Like the eponymous dish, this will whet limited appetites.



A Francophone snail struggles to find itself in a story.

Escargot, a cartoon snail in a blue-and-white–striped shirt, a red kerchief, and a black beret, immediately breaks the fourth wall, opening with: “Bonjour! I see you are reading a book. I will try not to distract you.” (The “you” here at the end is revealed to be a smiling black child holding a paintbrush. It’s all very meta.) Of course, what follows is a meandering distraction. Escargot first talks about different books “you” might like, then laments the lack of vibrant, positive snail representation in these stories. Escargot then brags about itself, imagining that “you” are addressing it: “The main character of a story must have a problem, Escargot! You are so handsome, suave, and smart. What problem could you possibly have?” (The proliferation of “you”s here, referring to very distinctly different “you”s, will pose a challenge to young readers not totally conversant with the conventions of dialogue.) The problem turns out to be that Escargot is tired of salads. The ensuing adventure involves finding a French cookbook, learning that snails could be on the menu, and deciding that the only way to save the day is to eat the cookbook. It’s barely even a story, and the annoyingly grandiose narrator is likely to lead non-Francophones to attempt a mocking French accent during read-alouds, an exhausting gag that tires itself out.

Like the eponymous dish, this will whet limited appetites. (Picture book. 4-7)

Pub Date: April 7, 2020

ISBN: 978-0-374-31286-2

Page Count: 40

Publisher: Farrar, Straus and Giroux

Review Posted Online: Jan. 21, 2020

Kirkus Reviews Issue: Feb. 15, 2020

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The print version of a knee-slapping cumulative ditty.

In the song, Smith meets a donkey on the road. It is three-legged, and so a “wonky donkey” that, on further examination, has but one eye and so is a “winky wonky donkey” with a taste for country music and therefore a “honky-tonky winky wonky donkey,” and so on to a final characterization as a “spunky hanky-panky cranky stinky-dinky lanky honky-tonky winky wonky donkey.” A free musical recording (of this version, anyway—the author’s website hints at an adults-only version of the song) is available from the publisher and elsewhere online. Even though the book has no included soundtrack, the sly, high-spirited, eye patch–sporting donkey that grins, winks, farts, and clumps its way through the song on a prosthetic metal hoof in Cowley’s informal watercolors supplies comical visual flourishes for the silly wordplay. Look for ready guffaws from young audiences, whether read or sung, though those attuned to disability stereotypes may find themselves wincing instead or as well.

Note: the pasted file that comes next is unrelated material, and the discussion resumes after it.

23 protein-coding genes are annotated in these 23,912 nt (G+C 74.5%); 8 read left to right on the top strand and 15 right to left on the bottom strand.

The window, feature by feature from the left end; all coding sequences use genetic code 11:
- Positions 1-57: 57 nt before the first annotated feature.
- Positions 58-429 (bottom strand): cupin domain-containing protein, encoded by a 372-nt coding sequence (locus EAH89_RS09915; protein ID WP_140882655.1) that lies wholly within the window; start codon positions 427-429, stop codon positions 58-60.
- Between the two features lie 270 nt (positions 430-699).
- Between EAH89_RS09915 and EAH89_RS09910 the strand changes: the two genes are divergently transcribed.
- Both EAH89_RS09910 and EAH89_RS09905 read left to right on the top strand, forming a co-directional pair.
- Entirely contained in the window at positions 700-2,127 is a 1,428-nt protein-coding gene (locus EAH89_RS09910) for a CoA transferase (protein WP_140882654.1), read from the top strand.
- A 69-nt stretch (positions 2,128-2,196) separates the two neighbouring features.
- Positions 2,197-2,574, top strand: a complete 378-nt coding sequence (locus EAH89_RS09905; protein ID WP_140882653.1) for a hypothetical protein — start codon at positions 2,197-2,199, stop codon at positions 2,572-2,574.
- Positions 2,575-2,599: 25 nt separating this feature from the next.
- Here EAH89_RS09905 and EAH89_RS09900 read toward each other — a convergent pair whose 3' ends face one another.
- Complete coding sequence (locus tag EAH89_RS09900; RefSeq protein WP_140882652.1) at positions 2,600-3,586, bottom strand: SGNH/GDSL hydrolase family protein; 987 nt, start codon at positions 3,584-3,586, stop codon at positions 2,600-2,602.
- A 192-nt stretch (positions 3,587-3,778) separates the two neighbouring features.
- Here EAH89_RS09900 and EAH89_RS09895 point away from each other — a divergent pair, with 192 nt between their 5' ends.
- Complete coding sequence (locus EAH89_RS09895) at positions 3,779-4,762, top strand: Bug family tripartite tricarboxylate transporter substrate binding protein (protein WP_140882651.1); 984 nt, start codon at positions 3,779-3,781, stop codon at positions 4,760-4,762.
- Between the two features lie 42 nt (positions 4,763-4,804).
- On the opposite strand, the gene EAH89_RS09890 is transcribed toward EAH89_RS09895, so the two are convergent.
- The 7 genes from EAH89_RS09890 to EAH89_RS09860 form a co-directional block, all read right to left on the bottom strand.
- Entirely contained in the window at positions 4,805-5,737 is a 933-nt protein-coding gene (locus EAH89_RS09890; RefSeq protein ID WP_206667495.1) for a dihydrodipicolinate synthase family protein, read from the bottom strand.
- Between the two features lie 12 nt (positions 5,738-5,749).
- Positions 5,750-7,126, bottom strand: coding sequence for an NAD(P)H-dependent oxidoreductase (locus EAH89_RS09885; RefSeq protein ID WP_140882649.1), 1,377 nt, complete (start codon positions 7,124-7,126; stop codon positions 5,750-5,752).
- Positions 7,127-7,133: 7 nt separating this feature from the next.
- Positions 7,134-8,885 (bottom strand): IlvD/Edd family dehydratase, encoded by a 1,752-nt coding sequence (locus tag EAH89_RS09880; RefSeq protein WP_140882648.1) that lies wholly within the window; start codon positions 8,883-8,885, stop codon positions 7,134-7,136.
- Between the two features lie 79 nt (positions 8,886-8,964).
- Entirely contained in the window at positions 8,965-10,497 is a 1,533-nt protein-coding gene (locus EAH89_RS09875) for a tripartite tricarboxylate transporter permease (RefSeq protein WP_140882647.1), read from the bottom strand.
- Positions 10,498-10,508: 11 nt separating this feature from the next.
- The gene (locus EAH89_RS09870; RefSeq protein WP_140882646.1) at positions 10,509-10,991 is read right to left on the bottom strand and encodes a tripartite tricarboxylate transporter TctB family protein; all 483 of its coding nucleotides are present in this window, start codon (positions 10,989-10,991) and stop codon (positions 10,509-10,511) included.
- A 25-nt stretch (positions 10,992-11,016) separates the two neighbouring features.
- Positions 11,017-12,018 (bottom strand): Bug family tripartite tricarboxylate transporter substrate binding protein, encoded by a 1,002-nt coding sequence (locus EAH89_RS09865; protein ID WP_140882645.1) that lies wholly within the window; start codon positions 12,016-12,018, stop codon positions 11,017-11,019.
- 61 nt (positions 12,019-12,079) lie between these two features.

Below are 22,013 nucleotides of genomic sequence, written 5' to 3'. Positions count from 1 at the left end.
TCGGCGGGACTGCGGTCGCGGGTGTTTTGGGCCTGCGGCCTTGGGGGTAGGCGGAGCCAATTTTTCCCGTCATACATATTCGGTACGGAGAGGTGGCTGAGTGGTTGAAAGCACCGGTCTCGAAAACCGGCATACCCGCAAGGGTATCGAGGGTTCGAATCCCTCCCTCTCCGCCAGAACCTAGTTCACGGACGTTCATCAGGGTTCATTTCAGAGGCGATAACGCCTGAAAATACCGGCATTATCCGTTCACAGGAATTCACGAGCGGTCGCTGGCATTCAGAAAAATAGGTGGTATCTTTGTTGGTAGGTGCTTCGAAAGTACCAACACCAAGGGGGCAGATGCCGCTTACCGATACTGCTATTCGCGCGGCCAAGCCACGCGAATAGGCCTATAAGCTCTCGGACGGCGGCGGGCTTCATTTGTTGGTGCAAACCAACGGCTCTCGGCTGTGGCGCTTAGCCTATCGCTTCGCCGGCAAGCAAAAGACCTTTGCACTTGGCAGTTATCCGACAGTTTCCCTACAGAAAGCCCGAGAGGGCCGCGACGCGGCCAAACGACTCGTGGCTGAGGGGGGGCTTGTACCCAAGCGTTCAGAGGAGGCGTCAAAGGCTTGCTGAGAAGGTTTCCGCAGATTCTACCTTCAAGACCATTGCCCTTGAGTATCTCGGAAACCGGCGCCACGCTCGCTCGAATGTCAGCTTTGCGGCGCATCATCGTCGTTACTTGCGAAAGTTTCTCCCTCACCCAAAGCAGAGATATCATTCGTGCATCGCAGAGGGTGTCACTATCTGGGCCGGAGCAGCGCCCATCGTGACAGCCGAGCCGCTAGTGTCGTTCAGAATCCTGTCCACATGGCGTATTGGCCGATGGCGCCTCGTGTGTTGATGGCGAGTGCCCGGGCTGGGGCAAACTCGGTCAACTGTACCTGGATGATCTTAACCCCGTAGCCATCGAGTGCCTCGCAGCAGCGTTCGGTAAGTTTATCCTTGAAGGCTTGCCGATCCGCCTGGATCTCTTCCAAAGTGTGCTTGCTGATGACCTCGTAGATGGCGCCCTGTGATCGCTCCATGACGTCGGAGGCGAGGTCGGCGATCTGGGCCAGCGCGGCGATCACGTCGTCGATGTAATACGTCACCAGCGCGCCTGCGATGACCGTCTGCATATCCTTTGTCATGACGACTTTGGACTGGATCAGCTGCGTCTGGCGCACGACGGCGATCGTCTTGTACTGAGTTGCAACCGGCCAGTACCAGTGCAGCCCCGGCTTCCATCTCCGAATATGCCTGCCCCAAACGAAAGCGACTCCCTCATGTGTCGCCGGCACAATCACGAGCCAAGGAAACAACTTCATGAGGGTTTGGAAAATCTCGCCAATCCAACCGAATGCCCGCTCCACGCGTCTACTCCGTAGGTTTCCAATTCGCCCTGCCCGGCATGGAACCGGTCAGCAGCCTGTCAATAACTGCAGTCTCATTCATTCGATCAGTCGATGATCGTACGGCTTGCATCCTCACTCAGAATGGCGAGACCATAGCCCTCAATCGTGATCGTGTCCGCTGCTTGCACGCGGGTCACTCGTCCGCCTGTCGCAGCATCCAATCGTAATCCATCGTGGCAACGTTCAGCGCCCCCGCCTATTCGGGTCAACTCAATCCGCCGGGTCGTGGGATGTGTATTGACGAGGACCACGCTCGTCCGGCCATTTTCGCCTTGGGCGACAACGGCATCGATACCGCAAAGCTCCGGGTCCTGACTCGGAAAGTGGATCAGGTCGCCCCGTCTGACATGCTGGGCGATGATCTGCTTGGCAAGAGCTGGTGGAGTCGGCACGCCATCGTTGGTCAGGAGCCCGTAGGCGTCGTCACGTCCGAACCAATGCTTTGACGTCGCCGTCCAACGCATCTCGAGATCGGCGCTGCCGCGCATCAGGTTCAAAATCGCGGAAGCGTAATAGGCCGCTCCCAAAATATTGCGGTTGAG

Hee haw. (Picture book. 5-7)

Pub Date: May 1, 2010

ISBN: 978-0-545-26124-1

Page Count: 26

Publisher: Scholastic

Review Posted Online: Dec. 29, 2018

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Should be packaged with an oxygen supply, as it will incontestably elicit uncontrollable gales of giggles.


Even more alliterative hanky-panky from the creators of The Wonky Donkey (2010).

Operating on the principle (valid, here) that anything worth doing is worth overdoing, Smith and Cowley give their wildly popular Wonky Donkey a daughter—who, being “cute and small,” was a “dinky donkey”; having “beautiful long eyelashes” she was in consequence a “blinky dinky donkey”; and so on…and on…and on until the cumulative chorus sails past silly and ludicrous to irresistibly hysterical: “She was a stinky funky plinky-plonky winky-tinky,” etc. The repeating “Hee Haw!” chorus hardly suggests what any audience’s escalating response will be. In the illustrations the daughter sports her parent’s big, shiny eyes and winsome grin while posing in a multicolored mohawk next to a rustic boombox (“She was a punky blinky”), painting her hooves pink, crossing her rear legs to signal a need to pee (“winky-tinky inky-pinky”), demonstrating her smelliness with the help of a histrionic hummingbird, and finally cozying up to her proud, evidently single parent (there’s no sign of another) for a closing cuddle.

Should be packaged with an oxygen supply, as it will incontestably elicit uncontrollable gales of giggles. (Picture book. 4-6)

Pub Date: Nov. 5, 2019

ISBN: 978-1-338-60083-4

Page Count: 24

Publisher: Scholastic

Review Posted Online: Oct. 13, 2019

Kirkus Reviews Issue: Nov. 1, 2019

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